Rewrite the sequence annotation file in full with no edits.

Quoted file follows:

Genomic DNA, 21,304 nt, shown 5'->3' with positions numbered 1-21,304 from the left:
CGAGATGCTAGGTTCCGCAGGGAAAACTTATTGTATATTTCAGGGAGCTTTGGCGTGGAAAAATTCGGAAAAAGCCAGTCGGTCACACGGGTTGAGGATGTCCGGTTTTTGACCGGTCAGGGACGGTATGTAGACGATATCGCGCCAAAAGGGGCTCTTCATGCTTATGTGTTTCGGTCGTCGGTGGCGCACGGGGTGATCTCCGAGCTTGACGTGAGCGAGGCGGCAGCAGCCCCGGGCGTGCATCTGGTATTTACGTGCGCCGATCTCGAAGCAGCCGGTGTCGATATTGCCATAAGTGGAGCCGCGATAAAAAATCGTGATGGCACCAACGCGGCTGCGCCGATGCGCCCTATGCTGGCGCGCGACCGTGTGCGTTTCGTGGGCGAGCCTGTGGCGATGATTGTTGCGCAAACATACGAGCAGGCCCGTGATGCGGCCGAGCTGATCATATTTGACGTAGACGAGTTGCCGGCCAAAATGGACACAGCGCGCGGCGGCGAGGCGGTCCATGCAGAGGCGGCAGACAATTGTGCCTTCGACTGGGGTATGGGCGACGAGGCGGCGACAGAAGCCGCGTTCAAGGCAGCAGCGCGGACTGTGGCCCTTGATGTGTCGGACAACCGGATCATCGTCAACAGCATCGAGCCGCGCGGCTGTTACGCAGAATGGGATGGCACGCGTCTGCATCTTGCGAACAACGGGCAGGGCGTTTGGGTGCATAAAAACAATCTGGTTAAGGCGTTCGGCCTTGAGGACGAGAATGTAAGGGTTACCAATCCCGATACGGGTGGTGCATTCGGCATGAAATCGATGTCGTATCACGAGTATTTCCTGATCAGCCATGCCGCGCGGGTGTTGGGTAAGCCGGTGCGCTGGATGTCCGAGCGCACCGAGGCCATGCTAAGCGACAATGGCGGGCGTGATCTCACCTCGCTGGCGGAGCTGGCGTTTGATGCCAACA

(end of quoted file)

Genomic DNA, 21,304 nt, shown 5'->3' with positions numbered 1-21,304 from the left:
CGAGATGCTAGGTTCCGCAGGGAAAACTTATTGTATATTTCAGGGAGCTTTGGCGTGGAAAAATTCGGAAAAAGCCAGTCGGTCACACGGGTTGAGGATGTCCGGTTTTTGACCGGTCAGGGACGGTATGTAGACGATATCGCGCCAAAAGGGGCTCTTCATGCTTATGTGTTTCGGTCGTCGGTGGCGCACGGGGTGATCTCCGAGCTTGACGTGAGCGAGGCGGCAGCAGCCCCGGGCGTGCATCTGGTATTTACGTGCGCCGATCTCGAAGCAGCCGGTGTCGATATTGCCATAAGTGGAGCCGCGATAAAAAATCGTGATGGCACCAACGCGGCTGCGCCGATGCGCCCTATGCTGGCGCGCGACCGTGTGCGTTTCGTGGGCGAGCCTGTGGCGATGATTGTTGCGCAAACATACGAGCAGGCCCGTGATGCGGCCGAGCTGATCATATTTGACGTAGACGAGTTGCCGGCCAAAATGGACACAGCGCGCGGCGGCGAGGCGGTCCATGCAGAGGCGGCAGACAATTGTGCCTTCGACTGGGGTATGGGCGACGAGGCGGCGACAGAAGCCGCGTTCAAGGCAGCAGCGCGGACTGTGGCCCTTGATGTGTCGGACAACCGGATCATCGTCAACAGCATCGAGCCGCGCGGCTGTTACGCAGAATGGGATGGCACGCGTCTGCATCTTGCGAACAACGGGCAGGGCGTTTGGGTGCATAAAAACAATCTGGTTAAGGCGTTCGGCCTTGAGGACGAGAATGTAAGGGTTACCAATCCCGATACGGGTGGTGCATTCGGCATGAAATCGATGTCGTATCACGAGTATTTCCTGATCAGCCATGCCGCGCGGGTGTTGGGTAAGCCGGTGCGCTGGATGTCCGAGCGCACCGAGGCCATGCTAAGCGACAATGGCGGGCGTGATCTCACCTCGCTGGCGGAGCTGGCGTTTGATGCCAACA